The Economic Development Department's Art in Public Places Program (AIPP) requested proposals from visual artists or artist teams to design, fabricate, install and de-install short-term or time-based exterior artworks to be sited on City-owned locations throughout Austin.

The intent for the TEMPO temporary public art program is to promote tourism, cultivate curiosity, spark imagination, engage the community in a meaningful dialogue about public art, foster work by local artists and cultivate exploration of the City of Austin. Artists are encouraged to create artworks that reflect the site where they exhibit their work, and design artwork that can be easily installed and de-installed.

TEMPO 2021 Awardees

Local artists created temporary sculptures and sited them at Austin Public Library branches through Austin. Visit the online map to find local artwork.    

Austin Storybox

Adrian Armstrong, Dawn Okoro, Mobley

Inspired by the rich legacy of Black cultural production, particularly on Austin’s East Side, this sculpture documents and pays tribute to the lives of longtime Austin residents who have helped shape the character of the city. This artwork features portraits of cultural leaders, as well as sound collages collected from interviews.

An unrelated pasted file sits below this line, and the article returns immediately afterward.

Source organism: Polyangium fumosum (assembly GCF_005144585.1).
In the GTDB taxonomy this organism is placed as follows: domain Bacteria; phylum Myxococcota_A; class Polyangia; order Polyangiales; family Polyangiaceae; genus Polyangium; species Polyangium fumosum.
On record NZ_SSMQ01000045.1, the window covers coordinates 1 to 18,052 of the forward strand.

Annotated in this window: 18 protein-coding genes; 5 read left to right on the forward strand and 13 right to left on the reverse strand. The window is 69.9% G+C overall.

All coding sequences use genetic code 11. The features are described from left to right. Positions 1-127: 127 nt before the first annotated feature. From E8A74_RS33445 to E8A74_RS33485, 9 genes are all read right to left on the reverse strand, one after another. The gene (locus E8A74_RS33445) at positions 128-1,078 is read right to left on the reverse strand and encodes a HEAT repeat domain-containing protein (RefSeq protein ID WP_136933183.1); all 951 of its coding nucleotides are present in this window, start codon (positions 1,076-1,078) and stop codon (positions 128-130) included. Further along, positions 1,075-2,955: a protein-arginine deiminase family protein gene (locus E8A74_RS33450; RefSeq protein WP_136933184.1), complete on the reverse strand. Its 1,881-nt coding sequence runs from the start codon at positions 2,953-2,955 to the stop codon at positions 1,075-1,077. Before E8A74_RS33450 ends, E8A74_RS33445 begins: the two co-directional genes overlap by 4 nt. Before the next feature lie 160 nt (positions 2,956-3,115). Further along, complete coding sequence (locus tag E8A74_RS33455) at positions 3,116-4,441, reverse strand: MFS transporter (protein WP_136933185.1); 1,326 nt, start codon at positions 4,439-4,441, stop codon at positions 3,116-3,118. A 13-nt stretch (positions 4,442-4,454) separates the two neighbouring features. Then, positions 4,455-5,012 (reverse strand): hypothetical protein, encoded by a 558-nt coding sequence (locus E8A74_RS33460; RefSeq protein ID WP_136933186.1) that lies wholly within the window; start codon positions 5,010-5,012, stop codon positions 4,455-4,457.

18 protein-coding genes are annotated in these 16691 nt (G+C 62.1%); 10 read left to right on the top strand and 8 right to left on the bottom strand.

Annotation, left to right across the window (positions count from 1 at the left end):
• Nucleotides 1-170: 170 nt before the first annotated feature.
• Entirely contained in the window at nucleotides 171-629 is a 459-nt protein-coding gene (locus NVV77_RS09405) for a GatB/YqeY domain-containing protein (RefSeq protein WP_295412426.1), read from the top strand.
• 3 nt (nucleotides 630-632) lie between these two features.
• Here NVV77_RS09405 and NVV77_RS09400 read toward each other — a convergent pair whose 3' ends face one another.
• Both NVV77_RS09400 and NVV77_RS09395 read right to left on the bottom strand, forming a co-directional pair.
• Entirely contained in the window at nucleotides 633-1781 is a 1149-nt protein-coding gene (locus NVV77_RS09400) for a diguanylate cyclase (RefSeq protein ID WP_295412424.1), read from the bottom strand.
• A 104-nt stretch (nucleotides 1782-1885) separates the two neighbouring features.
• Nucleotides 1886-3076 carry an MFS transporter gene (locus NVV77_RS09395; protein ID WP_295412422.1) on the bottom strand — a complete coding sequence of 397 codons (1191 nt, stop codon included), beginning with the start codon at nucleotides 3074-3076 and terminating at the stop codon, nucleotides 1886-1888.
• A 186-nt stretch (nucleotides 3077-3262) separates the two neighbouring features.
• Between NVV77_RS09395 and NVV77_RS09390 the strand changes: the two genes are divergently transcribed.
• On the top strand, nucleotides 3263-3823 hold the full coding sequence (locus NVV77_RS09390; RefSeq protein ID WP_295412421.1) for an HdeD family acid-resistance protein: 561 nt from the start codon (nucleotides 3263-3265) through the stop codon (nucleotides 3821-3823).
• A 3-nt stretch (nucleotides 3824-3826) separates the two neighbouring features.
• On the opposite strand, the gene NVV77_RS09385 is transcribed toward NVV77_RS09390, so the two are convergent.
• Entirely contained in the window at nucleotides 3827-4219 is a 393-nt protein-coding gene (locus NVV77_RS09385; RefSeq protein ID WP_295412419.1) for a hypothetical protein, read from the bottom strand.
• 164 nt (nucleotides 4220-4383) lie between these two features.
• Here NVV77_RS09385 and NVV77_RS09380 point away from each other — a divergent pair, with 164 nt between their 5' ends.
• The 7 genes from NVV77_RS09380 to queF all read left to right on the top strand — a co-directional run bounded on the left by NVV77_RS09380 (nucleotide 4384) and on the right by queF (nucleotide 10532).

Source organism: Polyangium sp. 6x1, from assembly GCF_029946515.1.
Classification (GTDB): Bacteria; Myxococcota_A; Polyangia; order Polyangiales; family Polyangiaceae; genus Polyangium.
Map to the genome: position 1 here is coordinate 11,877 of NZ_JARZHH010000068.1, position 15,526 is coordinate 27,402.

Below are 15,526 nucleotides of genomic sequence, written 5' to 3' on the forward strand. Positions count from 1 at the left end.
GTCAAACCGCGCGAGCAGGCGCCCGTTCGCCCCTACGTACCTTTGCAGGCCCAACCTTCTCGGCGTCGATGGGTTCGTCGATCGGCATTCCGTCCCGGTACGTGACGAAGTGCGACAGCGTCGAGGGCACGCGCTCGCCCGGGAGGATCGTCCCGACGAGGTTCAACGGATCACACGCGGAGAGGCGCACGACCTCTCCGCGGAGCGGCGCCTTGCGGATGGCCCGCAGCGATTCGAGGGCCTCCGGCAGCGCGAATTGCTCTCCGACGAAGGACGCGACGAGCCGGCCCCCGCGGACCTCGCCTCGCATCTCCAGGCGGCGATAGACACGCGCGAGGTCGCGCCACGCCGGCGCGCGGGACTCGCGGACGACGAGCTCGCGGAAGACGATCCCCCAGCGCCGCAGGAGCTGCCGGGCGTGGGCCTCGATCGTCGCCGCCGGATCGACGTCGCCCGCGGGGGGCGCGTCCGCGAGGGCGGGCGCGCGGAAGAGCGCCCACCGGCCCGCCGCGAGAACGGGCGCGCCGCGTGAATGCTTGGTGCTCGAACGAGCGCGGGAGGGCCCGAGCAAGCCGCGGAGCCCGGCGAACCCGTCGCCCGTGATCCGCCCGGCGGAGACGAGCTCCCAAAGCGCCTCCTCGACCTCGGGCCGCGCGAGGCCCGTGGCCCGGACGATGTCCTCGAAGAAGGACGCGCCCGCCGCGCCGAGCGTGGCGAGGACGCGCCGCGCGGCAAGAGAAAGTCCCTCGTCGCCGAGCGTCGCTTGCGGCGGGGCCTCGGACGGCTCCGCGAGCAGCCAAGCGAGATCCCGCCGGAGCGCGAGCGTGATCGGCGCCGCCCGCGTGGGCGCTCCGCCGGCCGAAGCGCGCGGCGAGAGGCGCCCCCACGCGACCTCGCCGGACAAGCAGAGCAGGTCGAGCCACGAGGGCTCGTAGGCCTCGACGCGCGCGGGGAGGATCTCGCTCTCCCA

District 1: Carver Branch Library, 1161 Angelina St.

Storybox artwork

Quinquagenary

Veronica Ceci

Portraits, initially be conceived as ink drawings, will be digitized and replicated in laser-cut balsa wood. Eight lighted portraits will be mounted to the lip of the existing casing projecting the shadow of the portrait to the ground. The projections will be divided among the existing lights with less than half of the total lights used. It will be visible after dark, but it will still be experienced by the community. This is an innovative way to illuminate a bit of history behind the venerable namesake of the library.

District 3: Willie Mae Kirk Branch Library , 3101 Oak Springs Dr.

Rendering shows eight lighted portraits that mounted on the ceiling and project shadows onto the ground.

Two Aztec Parrots

Reynaldo Alaniz

This artwork was on display from October 2021 to March 2022 and was de installed due to vandalism.